Camp of Champions 2014

Posted: Monday, June 30, 2014 in Orphan Care

ABCH logoLast week I had the privilege of attending  Camp of Champions at Shocco Springs. It is a time sponsored by Alabama Baptist Children’s Homes where their foster families, group homes, workers and supporters come together for fellowship. The adults receive training and the kids have a sort of VBS. It is an intense time for all, but one that is profitable for the kingdom of God.

I gleaned much from the seminars this year – but I wanted to pass along a few of the unfortunate yet truthful things I heard from and/or discussed with others:

1)  Alabama Baptist Children’s Homes currently has to refuse 85% of referrals across the state because they don’t have enough homes to provide care. Executive Director Rod Marshall stated that while he is thankful for the 15% they do take in because he knows they are going to good homes, he loses sleep at night not knowing where the other 85% will go. His prayer is that the church would rise up and put the government out of the foster care business. HOWEVER…

 2)  The percentage of children coming into state DHR care from adoptive homes is on the rise. This is tragic, but history often repeats itself. The orphan care emphasis in religious circles is cyclical and is currently on the upswing. Some presume that they are called to bring children into their homes from outside, often thinking they are a lesser Christian if they do not. We need families given to orphan care. All should have a heart to help in some way. We need folks to prayerfully consider bringing these children into their homes. All are called to orphan care – but not all are called to house children. Imagine the horror in a child who has waited for adoption, been taken in, only to be given up again. This breaks my heart.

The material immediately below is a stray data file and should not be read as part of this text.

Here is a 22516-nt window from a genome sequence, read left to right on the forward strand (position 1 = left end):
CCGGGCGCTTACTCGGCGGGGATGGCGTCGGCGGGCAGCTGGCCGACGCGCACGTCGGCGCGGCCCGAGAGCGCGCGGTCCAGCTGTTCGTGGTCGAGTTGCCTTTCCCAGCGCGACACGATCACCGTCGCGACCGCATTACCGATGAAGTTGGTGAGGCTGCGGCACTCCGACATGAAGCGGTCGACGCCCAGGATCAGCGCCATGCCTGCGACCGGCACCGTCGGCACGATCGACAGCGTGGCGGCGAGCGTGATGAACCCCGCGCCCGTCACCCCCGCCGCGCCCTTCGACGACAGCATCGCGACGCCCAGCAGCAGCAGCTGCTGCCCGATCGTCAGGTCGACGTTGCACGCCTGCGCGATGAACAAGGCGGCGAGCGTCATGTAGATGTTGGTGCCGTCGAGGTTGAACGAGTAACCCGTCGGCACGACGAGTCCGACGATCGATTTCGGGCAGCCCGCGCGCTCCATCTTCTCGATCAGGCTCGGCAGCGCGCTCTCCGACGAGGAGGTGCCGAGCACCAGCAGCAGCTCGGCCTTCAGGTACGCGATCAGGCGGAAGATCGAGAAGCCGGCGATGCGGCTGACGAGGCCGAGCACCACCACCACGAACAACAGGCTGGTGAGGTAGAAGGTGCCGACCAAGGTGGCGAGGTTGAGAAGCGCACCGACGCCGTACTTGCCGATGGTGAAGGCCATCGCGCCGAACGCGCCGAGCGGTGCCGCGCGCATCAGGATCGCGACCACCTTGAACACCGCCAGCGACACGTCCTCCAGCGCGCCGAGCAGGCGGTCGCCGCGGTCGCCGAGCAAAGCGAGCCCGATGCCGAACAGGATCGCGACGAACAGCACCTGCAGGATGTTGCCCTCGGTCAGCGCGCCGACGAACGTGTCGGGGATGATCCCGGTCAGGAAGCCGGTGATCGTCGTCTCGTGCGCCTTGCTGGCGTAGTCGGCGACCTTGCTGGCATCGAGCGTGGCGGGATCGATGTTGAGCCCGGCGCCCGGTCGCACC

3)  There is a hierarchy of “price” for domestic adoption based on race. Yes, prejudice exists even in domestic adoption. White children are the most expensive to adopt, followed respectively by Asian children, Hispanic children, and lastly African American children (who are sometimes free). This too is tragic.

 4)  Finally, I asked one of the social workers how the surge of illegal children crossing the the Mexico/Texas border would affect orphan care. While these children are considered “incarcerated” at present by the government, this administration will have to decide what to do with these illegals – and we don’t know what will happen. These children come from situations in Honduras, Guatemala, El Salvador and other places where they have seen violence such as we will never see. And some have participated in such violence. Childcare services in some states have already been alerted and/or asked to help relieve the pressure and have denied to this point because they simply are not prepared – and may never be – for this difficult situation.

Pray for these children! And pray how you might help children who need God-centered homes, gospel-oriented families, and gospel-focused care.


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